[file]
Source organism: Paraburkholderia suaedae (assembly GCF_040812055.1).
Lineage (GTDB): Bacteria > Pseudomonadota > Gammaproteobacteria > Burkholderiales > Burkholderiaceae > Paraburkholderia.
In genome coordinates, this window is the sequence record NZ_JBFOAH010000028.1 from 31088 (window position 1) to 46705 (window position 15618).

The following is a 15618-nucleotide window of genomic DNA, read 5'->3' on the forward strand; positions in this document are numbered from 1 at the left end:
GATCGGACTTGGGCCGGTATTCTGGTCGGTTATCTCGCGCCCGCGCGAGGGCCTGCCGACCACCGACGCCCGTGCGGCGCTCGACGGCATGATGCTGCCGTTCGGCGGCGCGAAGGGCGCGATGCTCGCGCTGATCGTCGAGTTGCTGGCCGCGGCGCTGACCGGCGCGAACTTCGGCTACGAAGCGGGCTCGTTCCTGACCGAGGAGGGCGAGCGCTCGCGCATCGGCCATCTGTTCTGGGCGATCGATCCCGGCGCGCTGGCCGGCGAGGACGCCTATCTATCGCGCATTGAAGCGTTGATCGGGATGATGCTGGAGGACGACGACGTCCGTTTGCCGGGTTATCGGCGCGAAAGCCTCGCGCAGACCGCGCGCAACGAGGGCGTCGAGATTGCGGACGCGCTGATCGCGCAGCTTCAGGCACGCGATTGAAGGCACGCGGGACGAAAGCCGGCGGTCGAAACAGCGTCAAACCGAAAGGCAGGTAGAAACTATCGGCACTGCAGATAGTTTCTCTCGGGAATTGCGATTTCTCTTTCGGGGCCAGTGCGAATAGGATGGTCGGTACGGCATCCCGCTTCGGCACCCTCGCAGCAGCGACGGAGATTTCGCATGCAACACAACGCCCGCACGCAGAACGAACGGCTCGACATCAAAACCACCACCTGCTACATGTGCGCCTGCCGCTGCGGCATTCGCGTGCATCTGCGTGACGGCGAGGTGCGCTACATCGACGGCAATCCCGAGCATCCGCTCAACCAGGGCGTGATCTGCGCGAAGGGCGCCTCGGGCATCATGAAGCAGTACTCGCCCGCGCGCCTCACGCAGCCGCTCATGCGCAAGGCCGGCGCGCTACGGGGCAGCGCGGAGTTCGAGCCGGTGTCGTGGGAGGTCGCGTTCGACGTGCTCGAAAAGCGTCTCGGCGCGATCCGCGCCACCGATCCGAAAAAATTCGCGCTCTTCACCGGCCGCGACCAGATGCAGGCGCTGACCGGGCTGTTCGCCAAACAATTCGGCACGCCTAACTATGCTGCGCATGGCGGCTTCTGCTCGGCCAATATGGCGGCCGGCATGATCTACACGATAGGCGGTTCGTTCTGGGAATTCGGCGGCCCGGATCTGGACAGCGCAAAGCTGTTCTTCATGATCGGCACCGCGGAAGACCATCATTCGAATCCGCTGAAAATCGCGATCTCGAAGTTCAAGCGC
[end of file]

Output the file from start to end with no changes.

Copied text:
Source organism: Paraburkholderia suaedae (assembly GCF_040812055.1).
Lineage (GTDB): Bacteria > Pseudomonadota > Gammaproteobacteria > Burkholderiales > Burkholderiaceae > Paraburkholderia.
In genome coordinates, this window is the sequence record NZ_JBFOAH010000028.1 from 31088 (window position 1) to 46705 (window position 15618).

The following is a 15618-nucleotide window of genomic DNA, read 5'->3' on the forward strand; positions in this document are numbered from 1 at the left end:
GATCGGACTTGGGCCGGTATTCTGGTCGGTTATCTCGCGCCCGCGCGAGGGCCTGCCGACCACCGACGCCCGTGCGGCGCTCGACGGCATGATGCTGCCGTTCGGCGGCGCGAAGGGCGCGATGCTCGCGCTGATCGTCGAGTTGCTGGCCGCGGCGCTGACCGGCGCGAACTTCGGCTACGAAGCGGGCTCGTTCCTGACCGAGGAGGGCGAGCGCTCGCGCATCGGCCATCTGTTCTGGGCGATCGATCCCGGCGCGCTGGCCGGCGAGGACGCCTATCTATCGCGCATTGAAGCGTTGATCGGGATGATGCTGGAGGACGACGACGTCCGTTTGCCGGGTTATCGGCGCGAAAGCCTCGCGCAGACCGCGCGCAACGAGGGCGTCGAGATTGCGGACGCGCTGATCGCGCAGCTTCAGGCACGCGATTGAAGGCACGCGGGACGAAAGCCGGCGGTCGAAACAGCGTCAAACCGAAAGGCAGGTAGAAACTATCGGCACTGCAGATAGTTTCTCTCGGGAATTGCGATTTCTCTTTCGGGGCCAGTGCGAATAGGATGGTCGGTACGGCATCCCGCTTCGGCACCCTCGCAGCAGCGACGGAGATTTCGCATGCAACACAACGCCCGCACGCAGAACGAACGGCTCGACATCAAAACCACCACCTGCTACATGTGCGCCTGCCGCTGCGGCATTCGCGTGCATCTGCGTGACGGCGAGGTGCGCTACATCGACGGCAATCCCGAGCATCCGCTCAACCAGGGCGTGATCTGCGCGAAGGGCGCCTCGGGCATCATGAAGCAGTACTCGCCCGCGCGCCTCACGCAGCCGCTCATGCGCAAGGCCGGCGCGCTACGGGGCAGCGCGGAGTTCGAGCCGGTGTCGTGGGAGGTCGCGTTCGACGTGCTCGAAAAGCGTCTCGGCGCGATCCGCGCCACCGATCCGAAAAAATTCGCGCTCTTCACCGGCCGCGACCAGATGCAGGCGCTGACCGGGCTGTTCGCCAAACAATTCGGCACGCCTAACTATGCTGCGCATGGCGGCTTCTGCTCGGCCAATATGGCGGCCGGCATGATCTACACGATAGGCGGTTCGTTCTGGGAATTCGGCGGCCCGGATCTGGACAGCGCAAAGCTGTTCTTCATGATCGGCACCGCGGAAGACCATCATTCGAATCCGCTGAAAATCGCGATCTCGAAGTTCAAGCGC